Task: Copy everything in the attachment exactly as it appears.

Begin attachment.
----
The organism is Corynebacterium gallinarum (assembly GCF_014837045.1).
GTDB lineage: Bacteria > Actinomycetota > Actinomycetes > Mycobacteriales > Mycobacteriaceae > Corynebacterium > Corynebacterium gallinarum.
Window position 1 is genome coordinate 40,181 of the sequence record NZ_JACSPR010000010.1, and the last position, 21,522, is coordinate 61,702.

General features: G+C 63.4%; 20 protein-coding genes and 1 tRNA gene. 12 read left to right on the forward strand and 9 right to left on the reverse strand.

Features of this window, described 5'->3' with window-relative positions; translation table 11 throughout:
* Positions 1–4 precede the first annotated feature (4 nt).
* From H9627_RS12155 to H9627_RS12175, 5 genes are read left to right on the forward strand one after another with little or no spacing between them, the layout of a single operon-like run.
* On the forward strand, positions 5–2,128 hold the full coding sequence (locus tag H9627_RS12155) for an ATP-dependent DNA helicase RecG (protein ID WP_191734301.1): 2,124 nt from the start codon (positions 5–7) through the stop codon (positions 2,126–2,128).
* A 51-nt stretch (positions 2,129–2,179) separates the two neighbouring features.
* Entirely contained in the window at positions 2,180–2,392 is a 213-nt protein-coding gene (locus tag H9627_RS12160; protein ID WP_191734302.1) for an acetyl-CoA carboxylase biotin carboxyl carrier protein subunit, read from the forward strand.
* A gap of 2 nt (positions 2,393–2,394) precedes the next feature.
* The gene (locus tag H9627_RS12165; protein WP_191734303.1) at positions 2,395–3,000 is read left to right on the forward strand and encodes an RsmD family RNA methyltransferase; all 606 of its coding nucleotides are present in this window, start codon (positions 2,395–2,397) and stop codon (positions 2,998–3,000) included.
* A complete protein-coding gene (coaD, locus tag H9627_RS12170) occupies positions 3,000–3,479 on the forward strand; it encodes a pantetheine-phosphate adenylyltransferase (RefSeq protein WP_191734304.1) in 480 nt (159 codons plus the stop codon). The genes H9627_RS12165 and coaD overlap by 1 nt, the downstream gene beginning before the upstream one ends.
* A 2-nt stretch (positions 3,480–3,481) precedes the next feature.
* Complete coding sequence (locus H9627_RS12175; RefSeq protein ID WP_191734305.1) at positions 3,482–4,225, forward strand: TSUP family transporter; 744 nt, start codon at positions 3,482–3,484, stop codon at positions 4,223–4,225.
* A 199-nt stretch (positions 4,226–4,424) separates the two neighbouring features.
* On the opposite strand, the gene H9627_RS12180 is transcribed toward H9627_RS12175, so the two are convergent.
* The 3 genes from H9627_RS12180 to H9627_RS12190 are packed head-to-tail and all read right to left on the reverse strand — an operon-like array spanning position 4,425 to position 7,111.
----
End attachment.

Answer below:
The organism is Corynebacterium gallinarum (assembly GCF_014837045.1).
GTDB lineage: Bacteria > Actinomycetota > Actinomycetes > Mycobacteriales > Mycobacteriaceae > Corynebacterium > Corynebacterium gallinarum.
Window position 1 is genome coordinate 40,181 of the sequence record NZ_JACSPR010000010.1, and the last position, 21,522, is coordinate 61,702.

General features: G+C 63.4%; 20 protein-coding genes and 1 tRNA gene. 12 read left to right on the forward strand and 9 right to left on the reverse strand.

Features of this window, described 5'->3' with window-relative positions; translation table 11 throughout:
* Positions 1–4 precede the first annotated feature (4 nt).
* From H9627_RS12155 to H9627_RS12175, 5 genes are read left to right on the forward strand one after another with little or no spacing between them, the layout of a single operon-like run.
* On the forward strand, positions 5–2,128 hold the full coding sequence (locus tag H9627_RS12155) for an ATP-dependent DNA helicase RecG (protein ID WP_191734301.1): 2,124 nt from the start codon (positions 5–7) through the stop codon (positions 2,126–2,128).
* A 51-nt stretch (positions 2,129–2,179) separates the two neighbouring features.
* Entirely contained in the window at positions 2,180–2,392 is a 213-nt protein-coding gene (locus tag H9627_RS12160; protein ID WP_191734302.1) for an acetyl-CoA carboxylase biotin carboxyl carrier protein subunit, read from the forward strand.
* A gap of 2 nt (positions 2,393–2,394) precedes the next feature.
* The gene (locus tag H9627_RS12165; protein WP_191734303.1) at positions 2,395–3,000 is read left to right on the forward strand and encodes an RsmD family RNA methyltransferase; all 606 of its coding nucleotides are present in this window, start codon (positions 2,395–2,397) and stop codon (positions 2,998–3,000) included.
* A complete protein-coding gene (coaD, locus tag H9627_RS12170) occupies positions 3,000–3,479 on the forward strand; it encodes a pantetheine-phosphate adenylyltransferase (RefSeq protein WP_191734304.1) in 480 nt (159 codons plus the stop codon). The genes H9627_RS12165 and coaD overlap by 1 nt, the downstream gene beginning before the upstream one ends.
* A 2-nt stretch (positions 3,480–3,481) precedes the next feature.
* Complete coding sequence (locus H9627_RS12175; RefSeq protein ID WP_191734305.1) at positions 3,482–4,225, forward strand: TSUP family transporter; 744 nt, start codon at positions 3,482–3,484, stop codon at positions 4,223–4,225.
* A 199-nt stretch (positions 4,226–4,424) separates the two neighbouring features.
* On the opposite strand, the gene H9627_RS12180 is transcribed toward H9627_RS12175, so the two are convergent.
* The 3 genes from H9627_RS12180 to H9627_RS12190 are packed head-to-tail and all read right to left on the reverse strand — an operon-like array spanning position 4,425 to position 7,111.